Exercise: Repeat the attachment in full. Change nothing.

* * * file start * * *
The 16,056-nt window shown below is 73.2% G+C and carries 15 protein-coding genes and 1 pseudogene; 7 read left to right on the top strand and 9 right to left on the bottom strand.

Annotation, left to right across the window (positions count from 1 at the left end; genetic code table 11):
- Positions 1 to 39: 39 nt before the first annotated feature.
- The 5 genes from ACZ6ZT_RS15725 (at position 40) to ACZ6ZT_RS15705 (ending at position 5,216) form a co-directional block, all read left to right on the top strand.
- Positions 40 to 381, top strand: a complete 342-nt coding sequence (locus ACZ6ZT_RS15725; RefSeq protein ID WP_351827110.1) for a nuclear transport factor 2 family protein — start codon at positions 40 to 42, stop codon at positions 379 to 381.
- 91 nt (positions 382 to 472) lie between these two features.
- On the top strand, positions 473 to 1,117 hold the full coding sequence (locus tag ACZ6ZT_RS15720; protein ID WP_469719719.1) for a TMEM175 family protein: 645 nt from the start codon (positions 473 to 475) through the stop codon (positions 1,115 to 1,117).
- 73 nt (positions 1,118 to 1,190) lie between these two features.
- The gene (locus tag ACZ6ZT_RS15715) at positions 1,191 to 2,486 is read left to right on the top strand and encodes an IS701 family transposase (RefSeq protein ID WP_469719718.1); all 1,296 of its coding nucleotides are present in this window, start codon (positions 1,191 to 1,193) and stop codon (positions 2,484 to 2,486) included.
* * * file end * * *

The 16,056-nt window shown below is 73.2% G+C and carries 15 protein-coding genes and 1 pseudogene; 7 read left to right on the top strand and 9 right to left on the bottom strand.

Annotation, left to right across the window (positions count from 1 at the left end; genetic code table 11):
- Positions 1 to 39: 39 nt before the first annotated feature.
- The 5 genes from ACZ6ZT_RS15725 (at position 40) to ACZ6ZT_RS15705 (ending at position 5,216) form a co-directional block, all read left to right on the top strand.
- Positions 40 to 381, top strand: a complete 342-nt coding sequence (locus ACZ6ZT_RS15725; RefSeq protein ID WP_351827110.1) for a nuclear transport factor 2 family protein — start codon at positions 40 to 42, stop codon at positions 379 to 381.
- 91 nt (positions 382 to 472) lie between these two features.
- On the top strand, positions 473 to 1,117 hold the full coding sequence (locus tag ACZ6ZT_RS15720; protein ID WP_469719719.1) for a TMEM175 family protein: 645 nt from the start codon (positions 473 to 475) through the stop codon (positions 1,115 to 1,117).
- 73 nt (positions 1,118 to 1,190) lie between these two features.
- The gene (locus tag ACZ6ZT_RS15715) at positions 1,191 to 2,486 is read left to right on the top strand and encodes an IS701 family transposase (RefSeq protein ID WP_469719718.1); all 1,296 of its coding nucleotides are present in this window, start codon (positions 1,191 to 1,193) and stop codon (positions 2,484 to 2,486) included.